Orange Coast College to Show Rarely Blooming Endangered Flower

Most college campuses try to give their students a wide variety of once in a lifetime experiences, but one campus in southern California is putting on an event that will really stink. Students at Orange Coast College, and anyone else in the area, will have a chance to experience an event that does not occur very often, the bloom of a rare tropical flower from Indonesia, known as the Corpse Flower.


The Corpse Flower, names aptly for its strong pungent aroma that closely resembles the stench of human decomposition, hails from Sumatra. The college has been growing the rare flowers, hand pollinating them, for many years. The flower grows up to five feet tall, and can take a full ten years to bloom for the first time. As the plant matures and gets closer and closer to its first bloom, the strong smell grows exponentially until it reaches a point that can be almost overpowering. After the initial bloom, it can take between three and five years for subsequent blooms to occur. Each bloom only lasts for 24-48 hours, but those who have seen the flower in all of its glory say that it is well worth the wait, and the stink.


The bloom of the Corpse flower offers large magenta colored petals that quickly fall down the flower stalk to form a skirt at the base of the tall fleshy spire that rises from the middle. The bloom has been often described as resembling a lady dancing with her skirts swirling. It is an experience that is truly to be had to be appreciated. In 2014 when the last blooming Corpse Flower the college had on display, Little John, was shown more than 1000 people came to see the event.


This year the college, one of the largest community colleges in California, is expecting the 164-acre campus to welcome many more visitors to see the flower open. The college as founded in 1947 and offers more than 135 programs in both the academic and career development arenas. Almost half of the student body, which can consist of an enrollment of over 25,000 per semester, are enrolled in hands on career development courses such as the award winning horticultural program.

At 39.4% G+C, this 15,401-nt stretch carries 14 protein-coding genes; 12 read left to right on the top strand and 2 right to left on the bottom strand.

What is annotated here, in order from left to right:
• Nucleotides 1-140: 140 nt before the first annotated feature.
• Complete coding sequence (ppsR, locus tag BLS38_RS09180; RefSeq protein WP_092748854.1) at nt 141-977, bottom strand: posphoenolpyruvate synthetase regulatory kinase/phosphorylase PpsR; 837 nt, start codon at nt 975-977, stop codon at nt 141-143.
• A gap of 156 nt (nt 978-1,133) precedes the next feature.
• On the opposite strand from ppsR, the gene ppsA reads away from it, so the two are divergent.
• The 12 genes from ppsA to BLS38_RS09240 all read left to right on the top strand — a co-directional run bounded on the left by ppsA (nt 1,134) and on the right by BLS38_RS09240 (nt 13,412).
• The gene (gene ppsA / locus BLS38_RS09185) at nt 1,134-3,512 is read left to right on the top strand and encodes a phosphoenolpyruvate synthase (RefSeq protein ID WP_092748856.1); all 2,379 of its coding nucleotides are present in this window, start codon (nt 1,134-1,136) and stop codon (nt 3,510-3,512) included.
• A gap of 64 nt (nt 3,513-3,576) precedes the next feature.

The school is proud of its high conversion rate of students who transfer to campuses of the University of California and California State University systems. There is also a higher than normal percentage of students who transfer to private colleges all over the country after some time at Orange Coast College, compared to other community colleges in the state. The school is also proud of the fact that it offers one of the few maritime career programs around.


The flower is expected to bloom on June 28, and everyone is invited to come attend this remarkable event. The Corpse Flower is endangered in its native habitat and the work that is being done at OCC is helping to prevent its extinction. Attendance is free and open to everyone, but visitors are encouraged to offer a $3 donation to the school’s horticultural program to help support its valuable work. The festivities start at 10 a.m. and will go until 6 p.m., but once the flower has bloomed visitors will be able to stay and enjoy its beauty until 10 p.m.

Those who would like to know more about the school or the event can check out the school’s website at

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